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Think Differently: Responding to Unprecedented Times

Grappling with identity in a politically and religiously charged environment amidst a global pandemic.

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New challenges require a new way of thinking, both in and outside of the Church.  

How should church leaders be responding to COVID-19? How can we live lives of faith and risk during this time?

This next statement may be contentious, depending on how you view this person. But Steve Jobs once said, “Think differently.” That was the tagline of Apple, and the rest is history. No matter what you believe about Steve Jobs or Apple, the statement, “Think differently,” was an invitation to innovation.

In this season, there’s an invitation to innovate for the Church and all of us in the Kingdom. Let me put it like this. How do you build something you’ve never seen, in preparation for something you’ve never experienced?

Think of the story of Noah. God came to him and said, “Hey, build me a boat.” God knows the rain is coming, but Noah has never seen anything like this. What did Noah do? All he had was the voice of God, all he had was his connection with God, and he had nothing else. He had people who laughed at him, people who ridiculed him.

“God has erased the boundary lines of comfort and invited us into courage.

This is what happens in these seasons, when we step out and think differently. When we become reformers, pioneers, and innovators, you’re going to have the crowd that laughs at you. But if you know that you’ve heard from God, you go ahead and build something you’ve never seen in preparation for something you’ve never experienced.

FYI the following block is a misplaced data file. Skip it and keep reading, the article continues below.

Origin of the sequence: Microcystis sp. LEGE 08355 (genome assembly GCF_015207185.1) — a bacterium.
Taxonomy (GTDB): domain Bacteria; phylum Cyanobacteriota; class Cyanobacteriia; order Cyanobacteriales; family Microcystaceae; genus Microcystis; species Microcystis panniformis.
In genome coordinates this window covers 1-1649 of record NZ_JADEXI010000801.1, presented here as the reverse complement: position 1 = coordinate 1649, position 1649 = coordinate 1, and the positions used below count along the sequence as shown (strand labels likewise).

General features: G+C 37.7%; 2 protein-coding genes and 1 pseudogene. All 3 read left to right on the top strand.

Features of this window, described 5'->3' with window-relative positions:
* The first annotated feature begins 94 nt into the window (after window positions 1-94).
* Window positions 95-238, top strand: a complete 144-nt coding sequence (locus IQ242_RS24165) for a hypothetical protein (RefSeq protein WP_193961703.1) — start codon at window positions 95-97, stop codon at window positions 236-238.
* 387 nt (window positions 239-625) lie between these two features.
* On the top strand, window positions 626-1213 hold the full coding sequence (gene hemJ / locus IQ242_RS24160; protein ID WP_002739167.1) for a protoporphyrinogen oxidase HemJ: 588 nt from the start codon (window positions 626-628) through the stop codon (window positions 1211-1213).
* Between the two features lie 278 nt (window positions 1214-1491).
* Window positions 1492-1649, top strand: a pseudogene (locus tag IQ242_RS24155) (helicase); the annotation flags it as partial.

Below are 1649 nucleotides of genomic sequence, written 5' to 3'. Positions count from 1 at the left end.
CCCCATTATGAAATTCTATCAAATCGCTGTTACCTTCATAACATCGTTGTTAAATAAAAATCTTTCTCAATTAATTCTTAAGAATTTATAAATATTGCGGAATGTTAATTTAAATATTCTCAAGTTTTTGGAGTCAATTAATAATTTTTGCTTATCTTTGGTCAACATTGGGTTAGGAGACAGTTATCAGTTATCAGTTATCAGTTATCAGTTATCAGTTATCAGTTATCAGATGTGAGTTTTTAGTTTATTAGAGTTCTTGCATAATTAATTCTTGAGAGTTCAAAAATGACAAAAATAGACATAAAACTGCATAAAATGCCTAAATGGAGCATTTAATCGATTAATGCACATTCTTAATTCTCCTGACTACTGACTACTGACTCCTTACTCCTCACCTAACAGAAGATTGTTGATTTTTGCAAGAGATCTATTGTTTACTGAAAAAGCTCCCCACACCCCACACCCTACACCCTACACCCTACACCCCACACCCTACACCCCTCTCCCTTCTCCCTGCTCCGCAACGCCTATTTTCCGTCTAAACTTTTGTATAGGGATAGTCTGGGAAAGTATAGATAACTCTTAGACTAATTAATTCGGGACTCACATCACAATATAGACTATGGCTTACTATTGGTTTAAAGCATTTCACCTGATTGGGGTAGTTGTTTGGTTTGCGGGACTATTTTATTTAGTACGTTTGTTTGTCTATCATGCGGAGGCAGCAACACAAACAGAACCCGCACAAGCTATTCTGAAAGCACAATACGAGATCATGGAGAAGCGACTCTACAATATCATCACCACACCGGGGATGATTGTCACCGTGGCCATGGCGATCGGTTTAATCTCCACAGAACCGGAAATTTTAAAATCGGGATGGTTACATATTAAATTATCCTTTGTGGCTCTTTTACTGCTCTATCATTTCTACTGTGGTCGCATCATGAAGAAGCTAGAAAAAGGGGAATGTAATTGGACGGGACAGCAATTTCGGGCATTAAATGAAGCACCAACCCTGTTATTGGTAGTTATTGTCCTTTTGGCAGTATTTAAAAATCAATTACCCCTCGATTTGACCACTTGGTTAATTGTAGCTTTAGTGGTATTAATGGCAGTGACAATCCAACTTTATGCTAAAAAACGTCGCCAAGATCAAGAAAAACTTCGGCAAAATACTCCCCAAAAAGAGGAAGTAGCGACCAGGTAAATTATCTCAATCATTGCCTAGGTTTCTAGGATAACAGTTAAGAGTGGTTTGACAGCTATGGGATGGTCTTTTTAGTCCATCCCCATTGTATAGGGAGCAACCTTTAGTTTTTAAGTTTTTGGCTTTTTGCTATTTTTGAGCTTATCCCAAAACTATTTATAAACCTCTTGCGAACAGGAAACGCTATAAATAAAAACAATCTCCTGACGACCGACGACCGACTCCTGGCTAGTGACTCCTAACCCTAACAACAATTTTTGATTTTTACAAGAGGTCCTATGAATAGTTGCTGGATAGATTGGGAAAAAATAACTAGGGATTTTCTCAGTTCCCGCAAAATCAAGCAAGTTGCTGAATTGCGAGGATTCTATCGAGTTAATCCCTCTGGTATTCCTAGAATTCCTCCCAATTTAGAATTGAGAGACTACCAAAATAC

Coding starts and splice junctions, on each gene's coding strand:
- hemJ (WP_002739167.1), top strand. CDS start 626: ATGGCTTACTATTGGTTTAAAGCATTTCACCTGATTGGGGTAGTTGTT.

I’ll tell you, the people in the Church who are ahead of the curve right now are those who listened to God and innovated, doing things like buying cameras and building a studio. These things connect you with community outside of the four walls of the church. All these innovations were what people once laughed at.

Gary recording in his studio, Melbourne, Australia, 2020

 

Why do you think there’s a reluctance among some pastors to engage and “think differently” during this time?

We have people that are prepared, like the wise virgins, and we’ve got some people who are unprepared, like the unwise virgins.

So I think there’s an invitation for innovation right now in this season, to actually think outside the four walls. We can connect with the community, with business leaders, and actually find favor with all people. Why? Because we have simplicity of heart, and we’re getting back to the simplicity of the gospel, which has always been the way to go. We’ve always been called to reach out.

In 2 Corinthians 11, the Apostle Paul talks about how Eve was deceived from the simplicity that is in Christ. I think that is a tension in the church right now.

Are we going to engage with the leaven of the Pharisees, and inherit the political and religious spirit? If we do, it’s going to derail us.

“My focus isn’t on my restrictions; my focus in on my freedoms.

The political and religious spirit will always cause you to forget what you have, who you are, and who you are with. Just like the disciples forgot Jesus was with them when it came time to feed the 5,000 – they forgot that Jesus was able to multiply things beyond human ability. Right now, even during COVID-19, I’m seeing a lot of pastors being sidelined by a political spirit and a religious agenda. They forget who they are, what they have, and who they’re with.